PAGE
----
In a split vote, the Falls Church City Council moved Tuesday to return to taxpayers $933,000 of its $3.4 million surplus from the recent fiscal year. The preliminary vote was 4-2 with Mayor Nader Baroukh not present, and the four “yes” votes came from the four Council members who initially approved the move, along with providing the City’s schools with $600,000 for technology upgrades.
The plan calls for the refund to be allocated in the form of credits on real estate taxes due in the next billing in December.
The credit, according to a memo to the Council from City Manager Wyatt Shields “will be noted as a separate line on the real estate tax bills mailed this coming Nov. 1.”
It will be implemented for real estate property owners of record and calculated based on the value of real estate property being taxed effective Jan. 1, 2012.
As an example, for a taxpayer with property assessed at $600,000, the credit shown on the December tax bill will be $173.40.
A final, second reading vote by the Council is expected on Oct. 22.
The measure is an outgrowth of the highly-contentious dispute on the Council in September that wound up, by a 4-3 vote, funding the schools’ technology needs and providing the tax rebate from the surplus.
The debate that involved a lot of heated rhetoric over a number of weeks of the summer extended into Tuesday’s vote, as Council member Johannah Barry said the decision that went against her by the 4-3 vote to allocate the surplus was “wrong headed,” calling it “ineffective at least,” and otherwise, “a deeply cynical act.”
She decried a process that would give a small rebate only to have the Council come back and “facing expense growth twice as high as revenue growth,” have to boost the tax rate.
But Vice Mayor Snyder, who chaired Tuesday’s meeting as Baroukh was on a regional government leaders’ tour of Taiwan, took issue with Barry, saying “there is nothing inevitable about a tax increase,” saying the projections presented at the Council’s planning retreat last month were “based on year old revenue projections.”
Snyder also took issue with the sharply-worded 11-minute statement that Councilman Ira Kaylin read into the record at the Council’s Sept. 24 meeting. Kaylin lashed out at the four members of the Council who voted to allocate the $3.4 million to the schools and for a tax rebate, even though two of the members in question, including Snyder and Ron Peppe, were not present to respond.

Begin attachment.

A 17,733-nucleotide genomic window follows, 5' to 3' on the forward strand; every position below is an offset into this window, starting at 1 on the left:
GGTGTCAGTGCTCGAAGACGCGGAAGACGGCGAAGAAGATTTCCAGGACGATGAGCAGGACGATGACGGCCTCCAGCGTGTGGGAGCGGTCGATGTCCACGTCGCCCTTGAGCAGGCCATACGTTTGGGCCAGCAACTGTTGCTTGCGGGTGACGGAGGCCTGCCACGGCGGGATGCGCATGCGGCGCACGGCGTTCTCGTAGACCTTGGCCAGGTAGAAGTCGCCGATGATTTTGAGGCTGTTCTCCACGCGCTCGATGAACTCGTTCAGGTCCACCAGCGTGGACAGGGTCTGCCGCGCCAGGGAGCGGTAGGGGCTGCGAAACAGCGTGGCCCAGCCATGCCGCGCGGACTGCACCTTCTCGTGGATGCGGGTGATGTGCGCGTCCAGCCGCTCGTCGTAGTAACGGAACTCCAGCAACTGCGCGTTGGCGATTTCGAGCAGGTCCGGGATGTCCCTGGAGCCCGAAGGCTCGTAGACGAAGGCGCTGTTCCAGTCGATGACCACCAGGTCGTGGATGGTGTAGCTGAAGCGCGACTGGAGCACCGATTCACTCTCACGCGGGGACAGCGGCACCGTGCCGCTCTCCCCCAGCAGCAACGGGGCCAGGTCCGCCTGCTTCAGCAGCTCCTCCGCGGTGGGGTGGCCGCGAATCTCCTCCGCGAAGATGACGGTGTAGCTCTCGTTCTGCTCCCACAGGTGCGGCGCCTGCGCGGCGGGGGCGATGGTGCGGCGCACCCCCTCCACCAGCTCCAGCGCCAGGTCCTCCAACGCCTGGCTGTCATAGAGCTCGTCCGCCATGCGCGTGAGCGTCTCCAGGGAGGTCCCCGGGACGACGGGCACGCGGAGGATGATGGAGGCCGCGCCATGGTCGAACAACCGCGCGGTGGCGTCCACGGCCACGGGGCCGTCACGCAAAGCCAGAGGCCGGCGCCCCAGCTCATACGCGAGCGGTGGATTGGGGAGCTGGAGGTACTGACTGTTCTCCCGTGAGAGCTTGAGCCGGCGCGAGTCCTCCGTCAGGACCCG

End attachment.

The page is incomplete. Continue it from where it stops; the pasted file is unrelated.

Snyder’s reply Tuesday was restrained, only mentioning “pointed comments directed specifically to me,” and saying that he “respectfully disagreed with the conclusions and characterization of my vote.”
Kaylin’s comments were laced with harsh criticisms of Snyder, Peppe and David Tartar, being permitted by Mayor Baroukh to read his entire essay in violation of time limits for just-adopted Council rules. A fourth Council member, Phil Duncan, also voted against Kaylin earlier, and was there for the statement. Although sitting at Kaylin’s elbow, Duncan was spared any of the criticism Kaylin hurled at other Council members.
In briefly reporting on Kaylin’s comments in last week’s edition, the News-Press erroneously attributed Kaylin’s claim to “immoral, unethical and cruel” behavior to refer to the the vote of the four-member majority on the allocation of the surplus.
Instead, Kaylin said, “If Mr. Snyder genuinely wants to cut expenditures in Fiscal Year 2014, it is critical that potential cuts be evaluated now. It would be immoral, unethical and cruel to wait until April of next year to inform staff that there will be staff and program reductions with no warning or opportunity to find new jobs.”
In another action this Tuesday, the Council have preliminary approval to the allocation of a portion of the surplus from the Fiscal Year 2012 budget that resulted from unspent money (that total being $1.6 million). The action was to add $566,836 to the General Fund.
The expenditures are for $434,000 in information technology for a “system modernization project,” $28,800 to the police department for purchase of a “policy management system” and a refresh of uniforms, $70,000 to the Court and Human Services division for improvements to the Gage House, $31,780 to the Parks and Recreation Department for repairs to the Frady Park gazebo, damaged during the “Derecho” storm last summer, and $260,000 for an increase in the City’s contribution to lighting at the George Mason High School softball and baseball fields.
CORRECTION: The tax rebate amount voted on by the Council was incorrectly reported as $933 million. The amount has been corrected in the article and the headline to $933,000.